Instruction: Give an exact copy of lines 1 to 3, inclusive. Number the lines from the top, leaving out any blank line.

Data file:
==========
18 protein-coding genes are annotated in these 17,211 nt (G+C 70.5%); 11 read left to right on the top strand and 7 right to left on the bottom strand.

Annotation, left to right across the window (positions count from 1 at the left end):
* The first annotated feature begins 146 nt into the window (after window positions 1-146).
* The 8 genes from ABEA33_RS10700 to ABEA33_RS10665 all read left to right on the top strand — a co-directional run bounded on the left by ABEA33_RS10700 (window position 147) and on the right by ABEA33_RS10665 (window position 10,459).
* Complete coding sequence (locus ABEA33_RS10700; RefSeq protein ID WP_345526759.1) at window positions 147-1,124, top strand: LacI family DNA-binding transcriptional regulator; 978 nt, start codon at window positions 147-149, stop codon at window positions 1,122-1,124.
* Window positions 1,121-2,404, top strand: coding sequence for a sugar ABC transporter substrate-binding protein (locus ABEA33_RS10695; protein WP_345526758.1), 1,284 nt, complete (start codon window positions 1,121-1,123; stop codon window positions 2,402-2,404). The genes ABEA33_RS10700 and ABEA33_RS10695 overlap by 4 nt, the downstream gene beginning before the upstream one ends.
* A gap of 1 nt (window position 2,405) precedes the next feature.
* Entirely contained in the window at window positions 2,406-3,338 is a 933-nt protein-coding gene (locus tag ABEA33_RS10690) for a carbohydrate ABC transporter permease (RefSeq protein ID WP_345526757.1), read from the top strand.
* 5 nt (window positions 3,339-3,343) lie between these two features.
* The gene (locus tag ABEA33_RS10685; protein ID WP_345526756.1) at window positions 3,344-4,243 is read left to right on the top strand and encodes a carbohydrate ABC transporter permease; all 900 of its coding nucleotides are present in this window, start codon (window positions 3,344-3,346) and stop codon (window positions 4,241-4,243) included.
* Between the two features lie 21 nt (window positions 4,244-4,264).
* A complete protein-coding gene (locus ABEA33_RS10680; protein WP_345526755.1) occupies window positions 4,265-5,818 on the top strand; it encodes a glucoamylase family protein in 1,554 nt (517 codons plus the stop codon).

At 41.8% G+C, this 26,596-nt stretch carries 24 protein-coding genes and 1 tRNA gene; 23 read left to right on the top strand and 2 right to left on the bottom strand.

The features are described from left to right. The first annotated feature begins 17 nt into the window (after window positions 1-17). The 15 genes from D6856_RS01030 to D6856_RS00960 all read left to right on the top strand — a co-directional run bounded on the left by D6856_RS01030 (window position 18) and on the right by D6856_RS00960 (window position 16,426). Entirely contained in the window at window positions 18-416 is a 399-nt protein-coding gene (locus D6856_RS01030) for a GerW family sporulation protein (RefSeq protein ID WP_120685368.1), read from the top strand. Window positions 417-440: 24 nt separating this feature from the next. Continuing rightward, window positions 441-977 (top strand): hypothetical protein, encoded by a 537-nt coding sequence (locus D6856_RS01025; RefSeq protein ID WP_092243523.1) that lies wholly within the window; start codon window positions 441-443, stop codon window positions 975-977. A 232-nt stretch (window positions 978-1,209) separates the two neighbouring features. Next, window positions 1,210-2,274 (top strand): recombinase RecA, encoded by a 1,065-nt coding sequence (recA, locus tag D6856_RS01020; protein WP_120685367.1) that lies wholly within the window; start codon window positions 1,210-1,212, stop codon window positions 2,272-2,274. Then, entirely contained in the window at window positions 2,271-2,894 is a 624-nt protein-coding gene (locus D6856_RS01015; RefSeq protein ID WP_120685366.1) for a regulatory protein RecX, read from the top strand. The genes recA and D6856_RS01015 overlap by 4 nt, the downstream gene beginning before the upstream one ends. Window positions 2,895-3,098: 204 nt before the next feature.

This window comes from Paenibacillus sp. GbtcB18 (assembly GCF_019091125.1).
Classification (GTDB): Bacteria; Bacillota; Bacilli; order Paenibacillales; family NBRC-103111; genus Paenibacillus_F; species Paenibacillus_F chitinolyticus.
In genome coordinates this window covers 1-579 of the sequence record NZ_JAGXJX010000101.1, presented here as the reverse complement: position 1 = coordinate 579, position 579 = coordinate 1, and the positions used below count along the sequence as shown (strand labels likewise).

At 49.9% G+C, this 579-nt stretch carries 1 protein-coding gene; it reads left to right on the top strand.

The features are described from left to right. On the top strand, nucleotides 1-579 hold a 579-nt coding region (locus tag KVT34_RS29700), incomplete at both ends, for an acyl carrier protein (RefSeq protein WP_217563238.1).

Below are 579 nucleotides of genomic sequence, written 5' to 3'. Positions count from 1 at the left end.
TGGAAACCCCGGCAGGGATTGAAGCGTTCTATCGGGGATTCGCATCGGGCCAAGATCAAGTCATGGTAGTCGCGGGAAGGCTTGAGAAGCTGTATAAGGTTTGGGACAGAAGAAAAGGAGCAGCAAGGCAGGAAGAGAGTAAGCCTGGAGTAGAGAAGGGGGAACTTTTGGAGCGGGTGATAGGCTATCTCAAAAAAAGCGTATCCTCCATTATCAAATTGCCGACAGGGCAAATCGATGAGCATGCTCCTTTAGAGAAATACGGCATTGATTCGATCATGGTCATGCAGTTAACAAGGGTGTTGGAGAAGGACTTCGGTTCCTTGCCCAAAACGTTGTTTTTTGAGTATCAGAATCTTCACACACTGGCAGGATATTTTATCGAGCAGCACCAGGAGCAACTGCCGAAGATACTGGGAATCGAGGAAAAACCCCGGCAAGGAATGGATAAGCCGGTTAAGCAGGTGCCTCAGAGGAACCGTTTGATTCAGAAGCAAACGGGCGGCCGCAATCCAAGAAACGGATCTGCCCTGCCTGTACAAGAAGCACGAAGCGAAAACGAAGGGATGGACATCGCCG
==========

18 protein-coding genes are annotated in these 17,211 nt (G+C 70.5%); 11 read left to right on the top strand and 7 right to left on the bottom strand.

Annotation, left to right across the window (positions count from 1 at the left end):
* The first annotated feature begins 146 nt into the window (after window positions 1-146).